However, you'll notice that green light penetrates relatively deeply as well. The current understanding is that the earliest photosynthetic organisms were aquatic archaea, and (based on modern examples of these ancient organisms) these archaea used bacteriorhopsin to absorb most of the green light.

Early plants grew below these purple bacteriorhopsin-producing prokaryotes and had to use whatever light they could get. As a result, the chlorophyll system developed in plants to use the light available to them. In other words, based on the deeper penetrative ability of blue/green light and the loss of the availability of green light to pelagic prokaryotes above, plants evolved a photosystem to absorb primarily in the blue spectrum because that was the light most available to them.

So why have plants not evolved to use green light after moving/evolving on land? As stated above, plants are terribly inefficient and can't use all of the light available to them. As a result, there is likely no competitive advantage to evolve a drastically different photosystem (i.e., involving green-absorbing pigments). So earth's plants continue to absorb blue light and reflect the green, and blue pigmentation remain uncommon in our world.

  • Plants likely evolved to produce anthocyanins (the pigments responsible for the reds/blues/purples attributed to blueberries and violets) for reasons other than photosynthesis -- e.g., attraction, UV protection, or even protection against herbivores. See here, here, and here for examples.

So what about non-plant organisms?

According to Wikipedia:

  • Carotenoids are the most common group of pigments found in nature, including in animals.
  • Carotenoproteins complexes are responsible for the various colors (red, purple, blue, green, etc.)
  • Animals are incapable of making their own carotenoids and thus rely on plants for these pigments.

In other words, most pigments in non-plant organisms originate either directly or biochemically from the organism's diet. Without direct ingestion of blue pigments, these chemicals are unavailable or biochemically expensive to produce (see Crustacyanin). As a result, blue pigments are also uncommon in animals.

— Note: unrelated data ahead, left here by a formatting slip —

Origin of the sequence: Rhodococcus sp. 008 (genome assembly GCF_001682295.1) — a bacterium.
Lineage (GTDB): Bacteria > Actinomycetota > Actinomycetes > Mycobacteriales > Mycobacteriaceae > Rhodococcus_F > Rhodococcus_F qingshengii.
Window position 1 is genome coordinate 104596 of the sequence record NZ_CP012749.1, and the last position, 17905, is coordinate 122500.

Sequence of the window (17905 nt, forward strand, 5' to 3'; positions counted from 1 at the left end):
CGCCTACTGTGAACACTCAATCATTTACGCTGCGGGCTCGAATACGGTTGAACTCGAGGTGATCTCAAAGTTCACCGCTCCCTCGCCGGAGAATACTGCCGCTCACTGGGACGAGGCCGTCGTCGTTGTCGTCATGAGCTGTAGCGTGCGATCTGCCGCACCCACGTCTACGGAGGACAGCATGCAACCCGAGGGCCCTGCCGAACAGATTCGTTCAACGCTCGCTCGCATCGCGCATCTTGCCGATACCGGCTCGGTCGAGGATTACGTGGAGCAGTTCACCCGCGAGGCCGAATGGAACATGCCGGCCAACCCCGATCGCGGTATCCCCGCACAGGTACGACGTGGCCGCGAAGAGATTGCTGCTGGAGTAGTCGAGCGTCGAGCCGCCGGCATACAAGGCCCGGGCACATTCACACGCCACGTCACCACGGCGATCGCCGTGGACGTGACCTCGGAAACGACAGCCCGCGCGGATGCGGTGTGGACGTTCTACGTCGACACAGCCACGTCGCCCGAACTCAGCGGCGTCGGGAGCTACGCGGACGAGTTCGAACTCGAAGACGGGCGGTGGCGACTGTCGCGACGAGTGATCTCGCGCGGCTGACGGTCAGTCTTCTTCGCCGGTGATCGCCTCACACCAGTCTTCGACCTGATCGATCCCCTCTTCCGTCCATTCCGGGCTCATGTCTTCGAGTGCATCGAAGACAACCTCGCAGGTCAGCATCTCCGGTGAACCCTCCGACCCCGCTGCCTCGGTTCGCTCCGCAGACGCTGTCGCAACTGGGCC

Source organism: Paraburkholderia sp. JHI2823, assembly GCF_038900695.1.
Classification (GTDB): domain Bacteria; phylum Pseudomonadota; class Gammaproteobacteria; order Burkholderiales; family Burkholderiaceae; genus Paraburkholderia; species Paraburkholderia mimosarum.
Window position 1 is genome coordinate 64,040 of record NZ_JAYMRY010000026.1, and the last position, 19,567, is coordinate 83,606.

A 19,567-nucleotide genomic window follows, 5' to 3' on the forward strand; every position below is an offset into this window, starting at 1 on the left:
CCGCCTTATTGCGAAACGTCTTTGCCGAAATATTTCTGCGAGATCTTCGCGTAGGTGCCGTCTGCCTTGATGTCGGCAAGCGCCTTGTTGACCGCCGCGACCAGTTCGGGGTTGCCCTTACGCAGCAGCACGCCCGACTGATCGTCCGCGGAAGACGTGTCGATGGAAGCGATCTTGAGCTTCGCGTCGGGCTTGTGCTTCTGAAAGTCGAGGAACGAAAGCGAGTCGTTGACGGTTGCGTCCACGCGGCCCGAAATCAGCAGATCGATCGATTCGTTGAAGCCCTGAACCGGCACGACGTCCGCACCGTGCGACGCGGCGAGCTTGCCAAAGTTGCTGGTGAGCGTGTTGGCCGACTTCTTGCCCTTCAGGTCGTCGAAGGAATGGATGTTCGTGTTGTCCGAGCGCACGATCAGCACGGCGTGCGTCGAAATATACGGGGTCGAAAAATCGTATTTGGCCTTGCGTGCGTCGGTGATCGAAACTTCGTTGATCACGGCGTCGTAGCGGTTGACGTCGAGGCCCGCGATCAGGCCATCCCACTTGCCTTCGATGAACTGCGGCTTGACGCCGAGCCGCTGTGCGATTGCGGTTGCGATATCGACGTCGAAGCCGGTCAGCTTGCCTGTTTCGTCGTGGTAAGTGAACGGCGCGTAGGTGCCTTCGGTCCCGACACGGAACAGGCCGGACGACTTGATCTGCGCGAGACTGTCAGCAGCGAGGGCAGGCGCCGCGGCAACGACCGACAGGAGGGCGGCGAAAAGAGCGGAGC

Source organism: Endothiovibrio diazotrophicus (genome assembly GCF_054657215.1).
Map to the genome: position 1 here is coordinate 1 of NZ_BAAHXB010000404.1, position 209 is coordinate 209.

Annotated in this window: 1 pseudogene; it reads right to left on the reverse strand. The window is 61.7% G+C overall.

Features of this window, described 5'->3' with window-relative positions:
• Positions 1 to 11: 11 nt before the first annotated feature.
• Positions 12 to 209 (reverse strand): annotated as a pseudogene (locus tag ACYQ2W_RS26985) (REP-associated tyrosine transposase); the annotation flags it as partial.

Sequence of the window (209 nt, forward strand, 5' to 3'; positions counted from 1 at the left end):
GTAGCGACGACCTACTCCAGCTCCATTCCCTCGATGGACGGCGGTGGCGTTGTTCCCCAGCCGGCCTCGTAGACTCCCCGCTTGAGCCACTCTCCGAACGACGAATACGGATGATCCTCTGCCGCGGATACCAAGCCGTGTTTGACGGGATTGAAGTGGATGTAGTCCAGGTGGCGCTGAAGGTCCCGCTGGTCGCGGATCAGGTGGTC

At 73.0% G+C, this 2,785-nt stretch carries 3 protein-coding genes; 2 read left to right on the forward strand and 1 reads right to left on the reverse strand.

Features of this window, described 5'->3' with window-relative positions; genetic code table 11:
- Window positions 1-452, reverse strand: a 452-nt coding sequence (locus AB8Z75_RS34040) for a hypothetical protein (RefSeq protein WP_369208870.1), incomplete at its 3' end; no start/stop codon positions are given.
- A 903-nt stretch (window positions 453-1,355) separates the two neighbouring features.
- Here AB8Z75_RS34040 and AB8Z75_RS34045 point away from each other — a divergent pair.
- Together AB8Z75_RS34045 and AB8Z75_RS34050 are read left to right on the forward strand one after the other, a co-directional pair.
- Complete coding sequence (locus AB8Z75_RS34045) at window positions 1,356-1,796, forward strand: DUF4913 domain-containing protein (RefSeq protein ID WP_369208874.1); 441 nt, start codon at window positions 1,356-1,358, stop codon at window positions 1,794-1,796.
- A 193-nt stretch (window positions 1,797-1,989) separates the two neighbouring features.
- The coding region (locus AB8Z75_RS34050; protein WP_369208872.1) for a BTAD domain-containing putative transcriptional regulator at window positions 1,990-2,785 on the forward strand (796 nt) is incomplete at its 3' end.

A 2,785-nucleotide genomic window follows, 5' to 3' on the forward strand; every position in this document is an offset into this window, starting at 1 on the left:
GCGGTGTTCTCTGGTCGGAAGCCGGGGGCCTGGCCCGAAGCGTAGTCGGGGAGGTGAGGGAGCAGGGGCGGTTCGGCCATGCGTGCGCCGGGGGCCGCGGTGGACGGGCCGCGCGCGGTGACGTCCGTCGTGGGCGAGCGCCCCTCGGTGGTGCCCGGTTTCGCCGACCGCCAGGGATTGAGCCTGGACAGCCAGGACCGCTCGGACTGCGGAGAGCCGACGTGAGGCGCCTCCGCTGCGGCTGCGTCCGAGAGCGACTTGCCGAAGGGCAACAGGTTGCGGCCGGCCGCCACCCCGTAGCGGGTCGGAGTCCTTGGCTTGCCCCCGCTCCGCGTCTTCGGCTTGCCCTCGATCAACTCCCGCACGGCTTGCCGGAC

Though, as AliceD's sources point out, we still don't fully understand why animals don't produce more blue pigments.


It is not that there are no blue foods, it is that the English language does not like calling foods "blue".

There are no natural borders between "colors" in a colorspace, all colors we name (and learn to distinguish) are culturally defined. So, an important thing to recognize is that, a color somebody calls "blue" can be called "purple", "red" or "maroon" or "green" or something else.

With that in mind, we can take a look at foods. Animal foods on the inside are protein, and cooked protein is usually a pale greyish goo (although muscle cooked medium still has reddish coloring). One of the rare examples would be some eggs with blue shells. In plants, basically all leaves we eat are colored by chlorophyl. So they are out of the equation.

Other plant parts, especially fruits, tend to be colored by one of a few other groups of pigments. And a major group of those pigments, the anthocyanins, ranges from blue to purple to red (they also change with pH). So a ton of foods have a somewhat purplish blue color, and are also named "blue" in other languages. Plums, aubergines, red grapes, red cabbage, and many berries are good examples for that. Then you have some plants which come in many colors, but the major cultivars happen to not be blue - potatoes and maize are the first to come to mind.

Other shades of blue are less common just because they don't happen to be covered by the major pigment groups, but if you go down into shade level, then "royal blue" is just one of many on the spectrum which is missing. Also note that there are still plants which have other shades of blue and are consumed, they are just not commonly thought of as "food". Lavender, chicoree, gentian and pansies all have blue flowers of various shades and are traditionally used in recipes.

So there is no special evolutionary reason why plants or animals should not be blue - many of them are blue, and we eat some of the blue ones. It is simply a cultural or linguistic trend for English speaking people to not see their food as blue.


Why Aren't There More Blue Flowers?

There's a reason the intensely blue orchid flowers you’ve seen in the floral departments of groceries, box stores and retail plant nurseries don’t look natural.

Blue isn’t a natural color in these types of orchids. These are white flowers that get their color from a dye used by plant breeders. In fact, “blue is a color that is infrequent in nature,” said David Lee, author of "Nature’s Palette: The Science of Plant Color" and a retired professor in the Department of Biological Sciences at Florida International University in Miami. “Less than 10 percent of the 280,000 species of flowering plants produce blue flowers,” he said.